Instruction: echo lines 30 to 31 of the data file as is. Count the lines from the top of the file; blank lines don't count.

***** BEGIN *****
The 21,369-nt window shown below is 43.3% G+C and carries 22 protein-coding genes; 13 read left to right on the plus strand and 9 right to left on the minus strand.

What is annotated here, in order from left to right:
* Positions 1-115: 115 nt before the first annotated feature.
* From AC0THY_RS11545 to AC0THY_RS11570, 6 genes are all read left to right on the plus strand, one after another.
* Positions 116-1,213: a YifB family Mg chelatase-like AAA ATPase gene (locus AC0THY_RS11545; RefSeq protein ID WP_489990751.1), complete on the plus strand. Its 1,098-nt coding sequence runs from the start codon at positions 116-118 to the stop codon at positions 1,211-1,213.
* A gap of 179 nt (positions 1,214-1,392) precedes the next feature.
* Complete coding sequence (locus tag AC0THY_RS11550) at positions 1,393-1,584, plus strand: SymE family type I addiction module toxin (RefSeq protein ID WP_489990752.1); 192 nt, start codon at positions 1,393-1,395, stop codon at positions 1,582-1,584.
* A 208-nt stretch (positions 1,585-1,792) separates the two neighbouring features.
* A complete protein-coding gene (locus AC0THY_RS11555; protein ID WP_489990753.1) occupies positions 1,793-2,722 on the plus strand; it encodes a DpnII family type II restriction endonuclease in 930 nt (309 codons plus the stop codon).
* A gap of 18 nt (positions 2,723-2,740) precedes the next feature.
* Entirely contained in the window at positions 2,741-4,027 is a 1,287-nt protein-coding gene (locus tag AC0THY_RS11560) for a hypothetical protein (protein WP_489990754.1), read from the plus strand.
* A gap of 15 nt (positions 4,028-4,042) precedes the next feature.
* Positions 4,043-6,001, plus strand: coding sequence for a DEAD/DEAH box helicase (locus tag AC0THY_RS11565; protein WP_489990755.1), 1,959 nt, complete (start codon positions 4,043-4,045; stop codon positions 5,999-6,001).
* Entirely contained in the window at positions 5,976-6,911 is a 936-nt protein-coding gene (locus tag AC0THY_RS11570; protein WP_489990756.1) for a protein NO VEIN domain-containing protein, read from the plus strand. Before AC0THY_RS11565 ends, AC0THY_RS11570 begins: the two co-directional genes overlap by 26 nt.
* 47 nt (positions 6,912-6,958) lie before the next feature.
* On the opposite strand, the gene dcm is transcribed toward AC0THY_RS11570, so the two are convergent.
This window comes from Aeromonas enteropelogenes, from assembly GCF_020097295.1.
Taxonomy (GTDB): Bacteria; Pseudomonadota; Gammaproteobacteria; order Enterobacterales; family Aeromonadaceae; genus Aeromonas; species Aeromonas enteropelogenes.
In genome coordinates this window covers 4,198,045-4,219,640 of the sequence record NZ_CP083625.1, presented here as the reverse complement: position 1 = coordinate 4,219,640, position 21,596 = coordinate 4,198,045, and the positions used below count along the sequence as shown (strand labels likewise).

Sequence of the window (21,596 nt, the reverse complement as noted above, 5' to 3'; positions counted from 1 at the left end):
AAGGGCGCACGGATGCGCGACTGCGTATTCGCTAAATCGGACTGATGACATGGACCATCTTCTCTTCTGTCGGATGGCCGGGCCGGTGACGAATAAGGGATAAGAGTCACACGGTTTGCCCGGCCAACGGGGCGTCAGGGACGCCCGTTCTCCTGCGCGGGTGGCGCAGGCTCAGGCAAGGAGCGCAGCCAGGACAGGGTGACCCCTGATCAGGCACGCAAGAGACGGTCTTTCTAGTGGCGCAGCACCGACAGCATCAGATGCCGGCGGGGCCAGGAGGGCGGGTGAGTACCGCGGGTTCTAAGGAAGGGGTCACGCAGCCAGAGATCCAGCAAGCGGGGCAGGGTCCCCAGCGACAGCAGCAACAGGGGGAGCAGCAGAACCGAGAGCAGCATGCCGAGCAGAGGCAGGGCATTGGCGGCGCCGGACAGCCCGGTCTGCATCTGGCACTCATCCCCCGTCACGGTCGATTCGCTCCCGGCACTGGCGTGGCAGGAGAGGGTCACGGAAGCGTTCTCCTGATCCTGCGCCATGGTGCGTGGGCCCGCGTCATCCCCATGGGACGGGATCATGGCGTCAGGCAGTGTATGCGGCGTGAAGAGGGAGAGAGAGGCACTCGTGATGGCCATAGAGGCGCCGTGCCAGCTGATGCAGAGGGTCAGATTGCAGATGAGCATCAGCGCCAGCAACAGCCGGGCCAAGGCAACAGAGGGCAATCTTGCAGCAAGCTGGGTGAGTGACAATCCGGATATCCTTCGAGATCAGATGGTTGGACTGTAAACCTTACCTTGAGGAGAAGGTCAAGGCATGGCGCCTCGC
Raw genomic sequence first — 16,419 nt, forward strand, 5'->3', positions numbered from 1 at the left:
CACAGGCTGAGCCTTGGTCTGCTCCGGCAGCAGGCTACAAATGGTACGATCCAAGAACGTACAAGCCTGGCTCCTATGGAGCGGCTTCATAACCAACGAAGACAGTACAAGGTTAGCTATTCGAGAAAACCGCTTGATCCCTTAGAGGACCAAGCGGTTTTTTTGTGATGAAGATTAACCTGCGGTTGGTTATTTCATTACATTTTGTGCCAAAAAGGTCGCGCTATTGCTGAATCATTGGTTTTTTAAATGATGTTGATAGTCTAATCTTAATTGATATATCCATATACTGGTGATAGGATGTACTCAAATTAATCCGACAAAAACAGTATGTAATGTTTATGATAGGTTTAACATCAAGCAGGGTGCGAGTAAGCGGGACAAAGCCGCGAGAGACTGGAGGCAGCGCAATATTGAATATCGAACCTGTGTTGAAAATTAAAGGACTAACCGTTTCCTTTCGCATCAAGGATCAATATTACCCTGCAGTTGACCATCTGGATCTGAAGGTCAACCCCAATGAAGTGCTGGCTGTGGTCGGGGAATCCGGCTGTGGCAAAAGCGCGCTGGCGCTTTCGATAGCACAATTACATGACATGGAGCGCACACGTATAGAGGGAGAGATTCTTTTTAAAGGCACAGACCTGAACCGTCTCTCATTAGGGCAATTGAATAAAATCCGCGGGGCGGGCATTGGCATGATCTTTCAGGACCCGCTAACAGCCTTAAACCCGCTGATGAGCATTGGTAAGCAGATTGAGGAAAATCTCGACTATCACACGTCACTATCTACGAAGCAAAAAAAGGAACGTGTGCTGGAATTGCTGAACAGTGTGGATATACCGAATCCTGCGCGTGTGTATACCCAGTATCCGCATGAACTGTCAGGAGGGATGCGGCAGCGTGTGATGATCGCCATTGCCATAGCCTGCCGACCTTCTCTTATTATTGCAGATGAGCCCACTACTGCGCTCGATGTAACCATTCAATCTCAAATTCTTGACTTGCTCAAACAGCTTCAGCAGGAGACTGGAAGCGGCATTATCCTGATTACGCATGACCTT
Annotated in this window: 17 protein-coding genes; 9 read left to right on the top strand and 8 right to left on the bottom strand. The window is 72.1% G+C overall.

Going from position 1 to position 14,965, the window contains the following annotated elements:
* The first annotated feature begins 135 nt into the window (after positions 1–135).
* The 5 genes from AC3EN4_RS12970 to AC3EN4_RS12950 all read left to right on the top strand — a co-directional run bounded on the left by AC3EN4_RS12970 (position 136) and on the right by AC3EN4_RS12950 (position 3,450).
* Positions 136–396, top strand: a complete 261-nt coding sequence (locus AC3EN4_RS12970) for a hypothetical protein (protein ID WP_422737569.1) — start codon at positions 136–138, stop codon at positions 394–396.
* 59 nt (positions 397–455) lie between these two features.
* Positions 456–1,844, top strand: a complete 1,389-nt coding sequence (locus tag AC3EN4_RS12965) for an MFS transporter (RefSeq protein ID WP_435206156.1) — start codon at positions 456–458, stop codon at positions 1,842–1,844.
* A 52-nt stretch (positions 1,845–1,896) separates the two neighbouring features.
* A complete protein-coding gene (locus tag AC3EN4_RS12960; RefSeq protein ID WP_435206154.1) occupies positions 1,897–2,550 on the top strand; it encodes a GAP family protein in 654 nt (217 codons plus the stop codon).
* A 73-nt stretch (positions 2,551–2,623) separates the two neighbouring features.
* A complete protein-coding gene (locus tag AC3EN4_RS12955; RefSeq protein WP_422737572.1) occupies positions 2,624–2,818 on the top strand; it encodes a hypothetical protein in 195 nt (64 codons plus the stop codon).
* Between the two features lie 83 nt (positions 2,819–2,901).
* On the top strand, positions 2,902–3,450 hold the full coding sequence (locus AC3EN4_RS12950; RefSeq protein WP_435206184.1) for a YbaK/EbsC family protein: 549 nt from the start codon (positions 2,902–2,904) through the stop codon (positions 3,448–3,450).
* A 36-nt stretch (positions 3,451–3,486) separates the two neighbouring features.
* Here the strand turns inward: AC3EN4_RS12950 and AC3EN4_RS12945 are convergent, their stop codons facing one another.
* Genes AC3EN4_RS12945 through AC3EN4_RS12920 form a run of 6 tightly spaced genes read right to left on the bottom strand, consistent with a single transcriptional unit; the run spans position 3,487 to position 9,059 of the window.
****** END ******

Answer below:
* Positions 456–1,844, top strand: a complete 1,389-nt coding sequence (locus tag AC3EN4_RS12965) for an MFS transporter (RefSeq protein ID WP_435206156.1) — start codon at positions 456–458, stop codon at positions 1,842–1,844.
* A 52-nt stretch (positions 1,845–1,896) separates the two neighbouring features.